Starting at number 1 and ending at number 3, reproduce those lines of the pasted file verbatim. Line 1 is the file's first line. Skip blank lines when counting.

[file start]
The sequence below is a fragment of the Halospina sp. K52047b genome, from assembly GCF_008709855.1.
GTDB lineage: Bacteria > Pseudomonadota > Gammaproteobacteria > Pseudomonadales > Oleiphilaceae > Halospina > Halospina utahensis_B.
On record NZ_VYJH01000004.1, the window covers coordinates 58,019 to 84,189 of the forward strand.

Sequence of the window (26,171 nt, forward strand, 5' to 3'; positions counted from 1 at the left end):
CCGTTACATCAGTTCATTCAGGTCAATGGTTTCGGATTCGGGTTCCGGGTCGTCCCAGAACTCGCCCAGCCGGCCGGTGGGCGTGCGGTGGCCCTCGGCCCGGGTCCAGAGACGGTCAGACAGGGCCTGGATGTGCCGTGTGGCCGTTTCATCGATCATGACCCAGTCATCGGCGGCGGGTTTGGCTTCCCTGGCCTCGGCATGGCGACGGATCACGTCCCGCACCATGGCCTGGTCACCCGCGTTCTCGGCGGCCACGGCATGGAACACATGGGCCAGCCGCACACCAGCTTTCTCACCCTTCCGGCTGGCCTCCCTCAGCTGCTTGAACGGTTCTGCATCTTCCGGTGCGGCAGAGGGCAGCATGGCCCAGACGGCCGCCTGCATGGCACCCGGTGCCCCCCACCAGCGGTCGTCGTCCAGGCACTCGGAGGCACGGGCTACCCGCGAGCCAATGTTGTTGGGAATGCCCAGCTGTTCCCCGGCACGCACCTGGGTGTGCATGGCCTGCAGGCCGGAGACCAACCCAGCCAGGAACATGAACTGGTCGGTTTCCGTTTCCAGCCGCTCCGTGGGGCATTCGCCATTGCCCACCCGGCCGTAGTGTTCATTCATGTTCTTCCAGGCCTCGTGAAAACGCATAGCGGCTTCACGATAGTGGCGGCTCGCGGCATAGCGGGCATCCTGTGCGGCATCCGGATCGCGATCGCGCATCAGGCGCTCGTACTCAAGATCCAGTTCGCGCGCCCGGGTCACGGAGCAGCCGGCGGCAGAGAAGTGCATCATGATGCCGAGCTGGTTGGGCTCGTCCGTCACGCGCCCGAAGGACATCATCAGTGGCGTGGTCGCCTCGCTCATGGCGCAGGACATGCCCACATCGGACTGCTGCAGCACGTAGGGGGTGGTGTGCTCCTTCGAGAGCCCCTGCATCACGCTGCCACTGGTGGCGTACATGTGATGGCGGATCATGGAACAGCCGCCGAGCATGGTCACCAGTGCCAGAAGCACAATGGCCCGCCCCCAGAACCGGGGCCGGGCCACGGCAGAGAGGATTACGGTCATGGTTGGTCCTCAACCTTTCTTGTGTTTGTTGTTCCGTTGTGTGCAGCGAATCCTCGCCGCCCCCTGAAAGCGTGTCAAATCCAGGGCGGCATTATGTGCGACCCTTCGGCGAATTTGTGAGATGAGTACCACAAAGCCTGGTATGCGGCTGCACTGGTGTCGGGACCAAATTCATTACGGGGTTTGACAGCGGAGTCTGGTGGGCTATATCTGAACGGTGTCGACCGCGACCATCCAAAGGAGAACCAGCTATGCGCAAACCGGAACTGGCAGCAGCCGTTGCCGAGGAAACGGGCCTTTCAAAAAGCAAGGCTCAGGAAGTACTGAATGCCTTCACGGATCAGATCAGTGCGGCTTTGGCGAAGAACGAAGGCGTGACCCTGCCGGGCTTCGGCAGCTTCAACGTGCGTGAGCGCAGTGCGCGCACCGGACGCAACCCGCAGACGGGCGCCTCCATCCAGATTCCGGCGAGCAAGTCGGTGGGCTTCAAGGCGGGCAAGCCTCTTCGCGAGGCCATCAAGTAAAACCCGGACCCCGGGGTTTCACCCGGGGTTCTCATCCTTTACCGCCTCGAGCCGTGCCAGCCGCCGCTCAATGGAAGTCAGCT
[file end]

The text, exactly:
The sequence below is a fragment of the Halospina sp. K52047b genome, from assembly GCF_008709855.1.
GTDB lineage: Bacteria > Pseudomonadota > Gammaproteobacteria > Pseudomonadales > Oleiphilaceae > Halospina > Halospina utahensis_B.
On record NZ_VYJH01000004.1, the window covers coordinates 58,019 to 84,189 of the forward strand.